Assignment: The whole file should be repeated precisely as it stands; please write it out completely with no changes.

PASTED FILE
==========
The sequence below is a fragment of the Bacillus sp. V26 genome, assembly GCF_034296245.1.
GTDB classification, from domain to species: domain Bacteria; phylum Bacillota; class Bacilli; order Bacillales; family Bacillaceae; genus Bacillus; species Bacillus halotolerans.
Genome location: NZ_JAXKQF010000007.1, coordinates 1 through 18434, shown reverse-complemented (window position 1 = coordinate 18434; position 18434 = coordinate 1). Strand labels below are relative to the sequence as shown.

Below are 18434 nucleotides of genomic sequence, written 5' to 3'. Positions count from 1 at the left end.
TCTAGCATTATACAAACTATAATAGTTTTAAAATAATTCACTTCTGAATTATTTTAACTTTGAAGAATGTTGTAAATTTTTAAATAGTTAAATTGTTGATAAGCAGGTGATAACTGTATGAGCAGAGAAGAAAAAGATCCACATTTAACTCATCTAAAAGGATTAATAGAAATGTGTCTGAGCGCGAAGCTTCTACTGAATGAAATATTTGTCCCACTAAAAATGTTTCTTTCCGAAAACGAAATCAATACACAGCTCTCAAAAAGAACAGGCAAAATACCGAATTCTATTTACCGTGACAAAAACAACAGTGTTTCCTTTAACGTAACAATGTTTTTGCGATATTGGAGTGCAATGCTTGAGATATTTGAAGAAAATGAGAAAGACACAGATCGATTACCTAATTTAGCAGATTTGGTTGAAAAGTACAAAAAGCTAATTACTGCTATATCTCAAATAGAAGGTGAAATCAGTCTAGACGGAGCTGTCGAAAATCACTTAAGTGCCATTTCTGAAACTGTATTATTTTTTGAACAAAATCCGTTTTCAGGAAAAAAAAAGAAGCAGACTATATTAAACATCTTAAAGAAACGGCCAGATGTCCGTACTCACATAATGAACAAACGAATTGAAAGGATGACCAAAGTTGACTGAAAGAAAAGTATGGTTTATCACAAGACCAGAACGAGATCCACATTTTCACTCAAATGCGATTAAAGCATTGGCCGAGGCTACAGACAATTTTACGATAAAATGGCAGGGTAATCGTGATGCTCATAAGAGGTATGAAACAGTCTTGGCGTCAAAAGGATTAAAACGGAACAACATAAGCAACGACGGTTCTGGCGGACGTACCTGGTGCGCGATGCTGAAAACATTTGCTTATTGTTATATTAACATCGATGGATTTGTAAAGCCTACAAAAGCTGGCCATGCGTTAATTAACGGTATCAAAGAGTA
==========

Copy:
The sequence below is a fragment of the Bacillus sp. V26 genome, assembly GCF_034296245.1.
GTDB classification, from domain to species: domain Bacteria; phylum Bacillota; class Bacilli; order Bacillales; family Bacillaceae; genus Bacillus; species Bacillus halotolerans.
Genome location: NZ_JAXKQF010000007.1, coordinates 1 through 18434, shown reverse-complemented (window position 1 = coordinate 18434; position 18434 = coordinate 1). Strand labels below are relative to the sequence as shown.

Below are 18434 nucleotides of genomic sequence, written 5' to 3'. Positions count from 1 at the left end.
TCTAGCATTATACAAACTATAATAGTTTTAAAATAATTCACTTCTGAATTATTTTAACTTTGAAGAATGTTGTAAATTTTTAAATAGTTAAATTGTTGATAAGCAGGTGATAACTGTATGAGCAGAGAAGAAAAAGATCCACATTTAACTCATCTAAAAGGATTAATAGAAATGTGTCTGAGCGCGAAGCTTCTACTGAATGAAATATTTGTCCCACTAAAAATGTTTCTTTCCGAAAACGAAATCAATACACAGCTCTCAAAAAGAACAGGCAAAATACCGAATTCTATTTACCGTGACAAAAACAACAGTGTTTCCTTTAACGTAACAATGTTTTTGCGATATTGGAGTGCAATGCTTGAGATATTTGAAGAAAATGAGAAAGACACAGATCGATTACCTAATTTAGCAGATTTGGTTGAAAAGTACAAAAAGCTAATTACTGCTATATCTCAAATAGAAGGTGAAATCAGTCTAGACGGAGCTGTCGAAAATCACTTAAGTGCCATTTCTGAAACTGTATTATTTTTTGAACAAAATCCGTTTTCAGGAAAAAAAAAGAAGCAGACTATATTAAACATCTTAAAGAAACGGCCAGATGTCCGTACTCACATAATGAACAAACGAATTGAAAGGATGACCAAAGTTGACTGAAAGAAAAGTATGGTTTATCACAAGACCAGAACGAGATCCACATTTTCACTCAAATGCGATTAAAGCATTGGCCGAGGCTACAGACAATTTTACGATAAAATGGCAGGGTAATCGTGATGCTCATAAGAGGTATGAAACAGTCTTGGCGTCAAAAGGATTAAAACGGAACAACATAAGCAACGACGGTTCTGGCGGACGTACCTGGTGCGCGATGCTGAAAACATTTGCTTATTGTTATATTAACATCGATGGATTTGTAAAGCCTACAAAAGCTGGCCATGCGTTAATTAACGGTATCAAAGAGTA